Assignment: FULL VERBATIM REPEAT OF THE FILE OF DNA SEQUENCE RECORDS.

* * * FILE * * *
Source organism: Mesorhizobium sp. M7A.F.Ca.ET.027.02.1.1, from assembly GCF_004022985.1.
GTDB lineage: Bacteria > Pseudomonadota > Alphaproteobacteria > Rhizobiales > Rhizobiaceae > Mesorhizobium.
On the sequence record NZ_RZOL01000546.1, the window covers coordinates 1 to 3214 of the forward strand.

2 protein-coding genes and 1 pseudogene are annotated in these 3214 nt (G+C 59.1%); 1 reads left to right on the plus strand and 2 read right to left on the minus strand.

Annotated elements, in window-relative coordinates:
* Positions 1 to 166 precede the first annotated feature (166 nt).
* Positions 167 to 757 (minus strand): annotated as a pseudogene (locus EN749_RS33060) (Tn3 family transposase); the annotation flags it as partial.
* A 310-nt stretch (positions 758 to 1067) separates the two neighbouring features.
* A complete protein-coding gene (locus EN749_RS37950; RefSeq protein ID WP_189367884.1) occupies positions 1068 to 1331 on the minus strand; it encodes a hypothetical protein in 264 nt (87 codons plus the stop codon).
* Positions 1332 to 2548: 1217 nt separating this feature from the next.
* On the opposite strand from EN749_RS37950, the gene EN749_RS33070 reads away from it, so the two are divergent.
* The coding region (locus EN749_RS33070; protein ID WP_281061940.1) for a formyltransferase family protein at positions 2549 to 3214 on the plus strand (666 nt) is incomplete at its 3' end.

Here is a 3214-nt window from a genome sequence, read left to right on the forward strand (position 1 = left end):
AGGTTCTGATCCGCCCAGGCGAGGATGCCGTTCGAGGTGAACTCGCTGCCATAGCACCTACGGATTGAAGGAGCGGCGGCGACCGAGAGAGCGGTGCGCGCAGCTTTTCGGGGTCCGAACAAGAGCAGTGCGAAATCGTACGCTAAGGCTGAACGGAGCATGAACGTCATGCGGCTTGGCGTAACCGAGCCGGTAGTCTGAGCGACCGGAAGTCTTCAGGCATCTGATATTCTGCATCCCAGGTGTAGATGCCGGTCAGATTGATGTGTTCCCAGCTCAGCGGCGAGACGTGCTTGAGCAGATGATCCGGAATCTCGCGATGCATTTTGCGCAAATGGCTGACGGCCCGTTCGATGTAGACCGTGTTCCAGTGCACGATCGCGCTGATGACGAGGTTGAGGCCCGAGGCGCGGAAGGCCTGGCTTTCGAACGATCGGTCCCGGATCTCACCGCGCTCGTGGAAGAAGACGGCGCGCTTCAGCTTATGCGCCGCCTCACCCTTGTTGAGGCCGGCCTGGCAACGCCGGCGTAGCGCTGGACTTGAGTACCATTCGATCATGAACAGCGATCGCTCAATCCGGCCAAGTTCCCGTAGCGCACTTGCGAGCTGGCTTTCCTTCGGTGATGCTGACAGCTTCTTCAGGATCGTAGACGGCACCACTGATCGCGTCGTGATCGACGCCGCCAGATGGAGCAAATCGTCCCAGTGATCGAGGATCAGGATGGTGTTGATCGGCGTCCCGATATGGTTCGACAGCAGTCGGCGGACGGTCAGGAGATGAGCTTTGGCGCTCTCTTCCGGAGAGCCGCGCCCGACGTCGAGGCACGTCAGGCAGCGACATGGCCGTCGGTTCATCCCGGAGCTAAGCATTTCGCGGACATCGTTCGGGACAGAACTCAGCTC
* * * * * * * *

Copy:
Source organism: Mesorhizobium sp. M7A.F.Ca.ET.027.02.1.1, from assembly GCF_004022985.1.
GTDB lineage: Bacteria > Pseudomonadota > Alphaproteobacteria > Rhizobiales > Rhizobiaceae > Mesorhizobium.
On the sequence record NZ_RZOL01000546.1, the window covers coordinates 1 to 3214 of the forward strand.

2 protein-coding genes and 1 pseudogene are annotated in these 3214 nt (G+C 59.1%); 1 reads left to right on the plus strand and 2 read right to left on the minus strand.

Annotated elements, in window-relative coordinates:
* Positions 1 to 166 precede the first annotated feature (166 nt).
* Positions 167 to 757 (minus strand): annotated as a pseudogene (locus EN749_RS33060) (Tn3 family transposase); the annotation flags it as partial.
* A 310-nt stretch (positions 758 to 1067) separates the two neighbouring features.
* A complete protein-coding gene (locus EN749_RS37950; RefSeq protein ID WP_189367884.1) occupies positions 1068 to 1331 on the minus strand; it encodes a hypothetical protein in 264 nt (87 codons plus the stop codon).
* Positions 1332 to 2548: 1217 nt separating this feature from the next.
* On the opposite strand from EN749_RS37950, the gene EN749_RS33070 reads away from it, so the two are divergent.
* The coding region (locus EN749_RS33070; protein ID WP_281061940.1) for a formyltransferase family protein at positions 2549 to 3214 on the plus strand (666 nt) is incomplete at its 3' end.

Here is a 3214-nt window from a genome sequence, read left to right on the forward strand (position 1 = left end):
AGGTTCTGATCCGCCCAGGCGAGGATGCCGTTCGAGGTGAACTCGCTGCCATAGCACCTACGGATTGAAGGAGCGGCGGCGACCGAGAGAGCGGTGCGCGCAGCTTTTCGGGGTCCGAACAAGAGCAGTGCGAAATCGTACGCTAAGGCTGAACGGAGCATGAACGTCATGCGGCTTGGCGTAACCGAGCCGGTAGTCTGAGCGACCGGAAGTCTTCAGGCATCTGATATTCTGCATCCCAGGTGTAGATGCCGGTCAGATTGATGTGTTCCCAGCTCAGCGGCGAGACGTGCTTGAGCAGATGATCCGGAATCTCGCGATGCATTTTGCGCAAATGGCTGACGGCCCGTTCGATGTAGACCGTGTTCCAGTGCACGATCGCGCTGATGACGAGGTTGAGGCCCGAGGCGCGGAAGGCCTGGCTTTCGAACGATCGGTCCCGGATCTCACCGCGCTCGTGGAAGAAGACGGCGCGCTTCAGCTTATGCGCCGCCTCACCCTTGTTGAGGCCGGCCTGGCAACGCCGGCGTAGCGCTGGACTTGAGTACCATTCGATCATGAACAGCGATCGCTCAATCCGGCCAAGTTCCCGTAGCGCACTTGCGAGCTGGCTTTCCTTCGGTGATGCTGACAGCTTCTTCAGGATCGTAGACGGCACCACTGATCGCGTCGTGATCGACGCCGCCAGATGGAGCAAATCGTCCCAGTGATCGAGGATCAGGATGGTGTTGATCGGCGTCCCGATATGGTTCGACAGCAGTCGGCGGACGGTCAGGAGATGAGCTTTGGCGCTCTCTTCCGGAGAGCCGCGCCCGACGTCGAGGCACGTCAGGCAGCGACATGGCCGTCGGTTCATCCCGGAGCTAAGCATTTCGCGGACATCGTTCGGGACAGAACTCAGCTC